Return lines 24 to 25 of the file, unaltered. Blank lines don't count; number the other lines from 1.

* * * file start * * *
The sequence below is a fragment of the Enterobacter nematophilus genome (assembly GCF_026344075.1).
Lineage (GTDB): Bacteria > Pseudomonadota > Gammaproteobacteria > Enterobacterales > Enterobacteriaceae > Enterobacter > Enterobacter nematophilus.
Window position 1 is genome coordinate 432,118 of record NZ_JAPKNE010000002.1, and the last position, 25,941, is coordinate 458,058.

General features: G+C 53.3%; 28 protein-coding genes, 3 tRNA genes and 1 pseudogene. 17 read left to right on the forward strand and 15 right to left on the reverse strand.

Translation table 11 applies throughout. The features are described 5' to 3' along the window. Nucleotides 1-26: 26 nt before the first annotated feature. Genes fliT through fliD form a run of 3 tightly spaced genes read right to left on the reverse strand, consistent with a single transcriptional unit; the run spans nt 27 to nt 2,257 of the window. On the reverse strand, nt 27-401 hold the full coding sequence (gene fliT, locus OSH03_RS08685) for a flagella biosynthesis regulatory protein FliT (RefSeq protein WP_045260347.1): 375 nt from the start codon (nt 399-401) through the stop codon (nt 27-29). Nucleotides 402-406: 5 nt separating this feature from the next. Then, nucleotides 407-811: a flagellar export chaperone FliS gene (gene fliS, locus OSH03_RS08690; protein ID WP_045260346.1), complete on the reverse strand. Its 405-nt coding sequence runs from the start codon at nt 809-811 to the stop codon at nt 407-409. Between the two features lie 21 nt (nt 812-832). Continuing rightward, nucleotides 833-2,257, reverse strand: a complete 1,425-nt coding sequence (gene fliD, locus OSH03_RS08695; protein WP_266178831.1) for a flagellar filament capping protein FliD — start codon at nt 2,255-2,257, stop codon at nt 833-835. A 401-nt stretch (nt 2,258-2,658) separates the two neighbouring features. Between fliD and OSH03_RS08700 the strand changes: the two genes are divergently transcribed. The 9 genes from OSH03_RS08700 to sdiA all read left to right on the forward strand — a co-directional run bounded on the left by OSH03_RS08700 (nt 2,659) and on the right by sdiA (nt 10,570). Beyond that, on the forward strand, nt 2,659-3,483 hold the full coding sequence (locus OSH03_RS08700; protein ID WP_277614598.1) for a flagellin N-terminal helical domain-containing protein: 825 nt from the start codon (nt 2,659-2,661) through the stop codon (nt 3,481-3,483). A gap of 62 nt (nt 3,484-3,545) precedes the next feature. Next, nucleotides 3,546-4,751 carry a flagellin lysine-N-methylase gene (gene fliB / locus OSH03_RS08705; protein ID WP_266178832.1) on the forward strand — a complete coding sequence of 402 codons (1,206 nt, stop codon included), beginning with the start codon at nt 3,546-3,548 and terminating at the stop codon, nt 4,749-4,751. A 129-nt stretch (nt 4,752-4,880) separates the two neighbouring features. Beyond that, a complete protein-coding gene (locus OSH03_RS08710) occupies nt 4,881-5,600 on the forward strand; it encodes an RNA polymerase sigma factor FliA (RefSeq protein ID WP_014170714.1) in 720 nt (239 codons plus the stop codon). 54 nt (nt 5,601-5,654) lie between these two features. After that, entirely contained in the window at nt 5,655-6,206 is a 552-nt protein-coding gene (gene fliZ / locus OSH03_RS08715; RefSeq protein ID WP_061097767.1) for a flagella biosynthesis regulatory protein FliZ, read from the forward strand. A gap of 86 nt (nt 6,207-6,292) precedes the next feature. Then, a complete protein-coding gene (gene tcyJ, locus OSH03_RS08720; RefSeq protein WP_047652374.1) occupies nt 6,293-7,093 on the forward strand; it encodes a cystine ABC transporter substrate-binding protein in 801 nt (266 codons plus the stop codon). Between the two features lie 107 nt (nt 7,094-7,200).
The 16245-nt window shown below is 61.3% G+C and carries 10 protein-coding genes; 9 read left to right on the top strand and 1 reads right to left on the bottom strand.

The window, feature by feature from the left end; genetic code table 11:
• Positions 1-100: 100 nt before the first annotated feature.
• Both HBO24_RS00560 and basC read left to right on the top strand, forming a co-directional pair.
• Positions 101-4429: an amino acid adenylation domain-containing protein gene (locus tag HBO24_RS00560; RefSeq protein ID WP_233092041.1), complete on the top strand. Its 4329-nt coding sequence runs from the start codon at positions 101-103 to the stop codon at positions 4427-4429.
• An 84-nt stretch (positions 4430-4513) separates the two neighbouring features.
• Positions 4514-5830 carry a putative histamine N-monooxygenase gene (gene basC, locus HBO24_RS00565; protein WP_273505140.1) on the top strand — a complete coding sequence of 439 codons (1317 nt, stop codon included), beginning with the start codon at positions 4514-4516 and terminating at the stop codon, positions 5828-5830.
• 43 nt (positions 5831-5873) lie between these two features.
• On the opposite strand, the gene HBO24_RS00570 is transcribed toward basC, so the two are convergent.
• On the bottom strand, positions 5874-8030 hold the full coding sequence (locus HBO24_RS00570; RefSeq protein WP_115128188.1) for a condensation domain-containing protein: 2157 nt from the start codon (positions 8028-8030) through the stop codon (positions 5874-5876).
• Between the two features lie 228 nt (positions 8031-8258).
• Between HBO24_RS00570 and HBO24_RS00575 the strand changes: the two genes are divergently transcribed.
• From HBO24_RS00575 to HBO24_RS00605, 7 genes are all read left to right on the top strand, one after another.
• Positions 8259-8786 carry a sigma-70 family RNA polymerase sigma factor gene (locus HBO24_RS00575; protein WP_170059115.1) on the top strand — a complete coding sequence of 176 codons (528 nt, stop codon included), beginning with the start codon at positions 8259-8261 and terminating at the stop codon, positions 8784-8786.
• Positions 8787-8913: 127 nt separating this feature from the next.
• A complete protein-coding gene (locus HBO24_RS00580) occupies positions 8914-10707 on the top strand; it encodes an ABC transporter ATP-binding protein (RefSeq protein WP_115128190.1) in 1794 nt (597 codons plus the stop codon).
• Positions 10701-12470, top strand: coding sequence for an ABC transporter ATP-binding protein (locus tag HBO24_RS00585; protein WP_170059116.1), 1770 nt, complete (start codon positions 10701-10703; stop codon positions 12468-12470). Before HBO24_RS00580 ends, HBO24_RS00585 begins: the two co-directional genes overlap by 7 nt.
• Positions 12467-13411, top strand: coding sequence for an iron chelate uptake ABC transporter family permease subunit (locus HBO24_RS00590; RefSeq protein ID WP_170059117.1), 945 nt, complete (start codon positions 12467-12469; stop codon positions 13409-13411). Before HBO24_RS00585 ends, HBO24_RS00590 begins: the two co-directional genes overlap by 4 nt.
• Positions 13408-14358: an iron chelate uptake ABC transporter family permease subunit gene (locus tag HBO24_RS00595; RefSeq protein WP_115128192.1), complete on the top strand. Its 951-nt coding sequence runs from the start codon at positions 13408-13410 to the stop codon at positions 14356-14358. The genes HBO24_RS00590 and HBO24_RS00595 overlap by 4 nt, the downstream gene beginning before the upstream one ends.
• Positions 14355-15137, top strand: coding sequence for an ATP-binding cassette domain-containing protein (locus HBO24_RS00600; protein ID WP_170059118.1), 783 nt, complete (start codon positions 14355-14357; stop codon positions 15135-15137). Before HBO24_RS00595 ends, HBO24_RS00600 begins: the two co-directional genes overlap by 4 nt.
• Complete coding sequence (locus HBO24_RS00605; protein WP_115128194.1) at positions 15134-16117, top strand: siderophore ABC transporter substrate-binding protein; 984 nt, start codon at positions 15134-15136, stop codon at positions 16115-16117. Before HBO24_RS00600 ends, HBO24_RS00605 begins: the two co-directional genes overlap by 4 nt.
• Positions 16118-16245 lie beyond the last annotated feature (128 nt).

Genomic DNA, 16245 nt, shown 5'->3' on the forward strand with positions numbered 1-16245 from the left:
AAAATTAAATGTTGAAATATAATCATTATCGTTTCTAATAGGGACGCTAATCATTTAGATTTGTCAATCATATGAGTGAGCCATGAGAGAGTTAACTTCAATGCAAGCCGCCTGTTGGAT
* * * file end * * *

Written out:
• Positions 13408-14358: an iron chelate uptake ABC transporter family permease subunit gene (locus tag HBO24_RS00595; RefSeq protein WP_115128192.1), complete on the top strand. Its 951-nt coding sequence runs from the start codon at positions 13408-13410 to the stop codon at positions 14356-14358. The genes HBO24_RS00590 and HBO24_RS00595 overlap by 4 nt, the downstream gene beginning before the upstream one ends.
• Positions 14355-15137, top strand: coding sequence for an ATP-binding cassette domain-containing protein (locus HBO24_RS00600; protein ID WP_170059118.1), 783 nt, complete (start codon positions 14355-14357; stop codon positions 15135-15137). Before HBO24_RS00595 ends, HBO24_RS00600 begins: the two co-directional genes overlap by 4 nt.